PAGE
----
101 Gins to try before you die

101 Gins to try before you die

My first realisation that Britain was in the grip of gin mania came via my fashionable young niece. Then signs announcing the arrival of ‘Gin Bars’ began to sprout everywhere – including one near my home in the leafy West End of Dundee.

And so, it was to this establishment that I repaired to review Ian Buxton’s excellent 101 Gins To Try Before You Die. The cheerful waitress announced that the Taypark Gin Bar boasted 42 different gins. But such is the explosion of gin varieties that few of these appear in Buxton’s book. One that did was the rhubarb and ginger flavoured Edinburgh Gin recommended by the waitress as her bestseller.

It certainly had a blush of rhubarb colour to it and a pleasant, slightly sweet taste. As I sipped on this refreshing brew in the shade of the rustling eucalyptus trees in the nearby Botanic Gardens I began to wonder what all the fuss is about.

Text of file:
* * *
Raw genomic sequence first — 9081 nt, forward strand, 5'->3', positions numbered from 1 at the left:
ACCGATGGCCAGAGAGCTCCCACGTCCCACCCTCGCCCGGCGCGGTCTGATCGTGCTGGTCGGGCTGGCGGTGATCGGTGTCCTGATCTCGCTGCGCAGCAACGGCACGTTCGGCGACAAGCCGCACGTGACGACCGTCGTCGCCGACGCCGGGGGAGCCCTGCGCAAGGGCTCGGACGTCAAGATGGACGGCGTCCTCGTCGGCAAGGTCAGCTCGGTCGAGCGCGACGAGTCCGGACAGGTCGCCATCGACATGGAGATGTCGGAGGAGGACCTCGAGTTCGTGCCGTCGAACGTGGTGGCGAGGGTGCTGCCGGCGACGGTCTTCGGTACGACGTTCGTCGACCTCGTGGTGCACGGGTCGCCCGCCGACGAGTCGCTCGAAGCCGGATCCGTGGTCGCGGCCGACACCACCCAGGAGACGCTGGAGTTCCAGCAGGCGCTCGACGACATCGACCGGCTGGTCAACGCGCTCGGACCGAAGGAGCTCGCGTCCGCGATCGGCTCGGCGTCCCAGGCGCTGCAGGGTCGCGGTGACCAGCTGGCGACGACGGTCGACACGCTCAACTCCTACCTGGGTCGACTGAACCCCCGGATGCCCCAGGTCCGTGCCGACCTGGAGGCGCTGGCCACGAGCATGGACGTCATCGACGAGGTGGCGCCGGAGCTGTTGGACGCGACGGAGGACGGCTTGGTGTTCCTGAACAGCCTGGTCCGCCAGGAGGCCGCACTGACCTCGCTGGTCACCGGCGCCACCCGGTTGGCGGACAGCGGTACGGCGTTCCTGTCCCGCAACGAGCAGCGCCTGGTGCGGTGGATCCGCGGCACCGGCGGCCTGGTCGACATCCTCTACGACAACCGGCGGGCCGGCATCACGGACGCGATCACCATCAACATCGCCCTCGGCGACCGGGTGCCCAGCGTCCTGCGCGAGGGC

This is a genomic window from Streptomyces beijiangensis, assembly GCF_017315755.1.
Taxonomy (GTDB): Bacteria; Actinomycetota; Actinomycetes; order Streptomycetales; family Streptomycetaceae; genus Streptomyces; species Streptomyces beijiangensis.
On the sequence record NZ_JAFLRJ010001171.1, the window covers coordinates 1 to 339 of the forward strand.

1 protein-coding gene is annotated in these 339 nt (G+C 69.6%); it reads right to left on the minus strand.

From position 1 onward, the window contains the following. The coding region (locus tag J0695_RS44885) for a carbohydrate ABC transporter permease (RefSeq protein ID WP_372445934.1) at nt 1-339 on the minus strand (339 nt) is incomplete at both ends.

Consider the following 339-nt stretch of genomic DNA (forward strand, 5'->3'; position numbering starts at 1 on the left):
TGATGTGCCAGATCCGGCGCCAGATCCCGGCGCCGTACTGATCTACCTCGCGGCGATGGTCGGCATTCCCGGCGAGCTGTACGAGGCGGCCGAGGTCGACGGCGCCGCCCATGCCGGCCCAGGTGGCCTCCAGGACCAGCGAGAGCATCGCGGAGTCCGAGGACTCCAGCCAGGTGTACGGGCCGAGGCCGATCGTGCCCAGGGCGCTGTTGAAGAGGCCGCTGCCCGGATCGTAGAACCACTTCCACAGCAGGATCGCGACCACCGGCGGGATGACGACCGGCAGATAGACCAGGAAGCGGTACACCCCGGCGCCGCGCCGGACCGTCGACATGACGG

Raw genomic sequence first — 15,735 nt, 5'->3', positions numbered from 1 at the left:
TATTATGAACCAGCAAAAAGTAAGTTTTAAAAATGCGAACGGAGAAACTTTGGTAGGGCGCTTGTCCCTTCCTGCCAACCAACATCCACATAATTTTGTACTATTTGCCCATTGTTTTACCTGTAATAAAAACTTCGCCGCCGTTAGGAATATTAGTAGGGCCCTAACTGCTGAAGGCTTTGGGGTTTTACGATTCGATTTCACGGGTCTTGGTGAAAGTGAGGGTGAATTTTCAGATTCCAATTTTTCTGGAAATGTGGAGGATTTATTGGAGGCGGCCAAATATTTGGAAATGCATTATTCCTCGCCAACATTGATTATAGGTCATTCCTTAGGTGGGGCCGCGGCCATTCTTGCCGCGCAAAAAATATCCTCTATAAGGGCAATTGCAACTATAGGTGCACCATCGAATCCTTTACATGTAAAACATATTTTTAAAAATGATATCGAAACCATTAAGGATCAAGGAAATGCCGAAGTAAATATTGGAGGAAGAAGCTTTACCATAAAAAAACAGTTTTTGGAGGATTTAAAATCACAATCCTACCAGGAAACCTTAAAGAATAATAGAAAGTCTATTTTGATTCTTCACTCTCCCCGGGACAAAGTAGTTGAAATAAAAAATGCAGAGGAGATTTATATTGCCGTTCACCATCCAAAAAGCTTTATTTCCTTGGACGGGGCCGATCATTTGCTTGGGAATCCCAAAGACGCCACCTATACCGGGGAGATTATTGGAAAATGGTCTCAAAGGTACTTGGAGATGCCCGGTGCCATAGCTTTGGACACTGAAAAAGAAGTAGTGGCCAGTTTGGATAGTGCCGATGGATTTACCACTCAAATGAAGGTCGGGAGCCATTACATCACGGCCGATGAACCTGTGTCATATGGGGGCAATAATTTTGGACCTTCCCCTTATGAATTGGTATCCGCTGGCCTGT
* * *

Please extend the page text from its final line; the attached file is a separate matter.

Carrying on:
Gin has been around since 1585 when English soldiers supporting an insurgent Netherlands against the Spanish glugged down the local genever for ‘Dutch Courage’. There was a time when gin was cheaper than beer and certainly than tea. It became ‘Mother’s Ruin’ prompting Hogarth to capture the devastating consequences in his famous depiction of Gin Lane. When Robert Burns was employed as an exciseman in the 1790s the authorities were trying to stop the smuggling of one million gallons a year of gin from the Isle of Man into Scotland where it was distributed by families of the people then known as gypsies. The Victorian working classes quaffed fantastic quantities of the spirit in the fabulously ornate ‘Gin Palaces’.

Then it became respectable across the British Empire with officers adding malaria-combatting quinine and creating the ubiquitous gin and tonic.

Now gin is having its day again, with micro-distilleries springing up across Scotland to meet the insatiable demand for something different and Ian Buxton displays his encyclopaedic knowledge of some of the best European and British brands in this excellent wee book.

I’ll drink to that!

101 Gins to try before you die. By Ian Buxton. pub Birlinn. Hbk £12.99

Graham Ogilvy

Share icon
Share this article: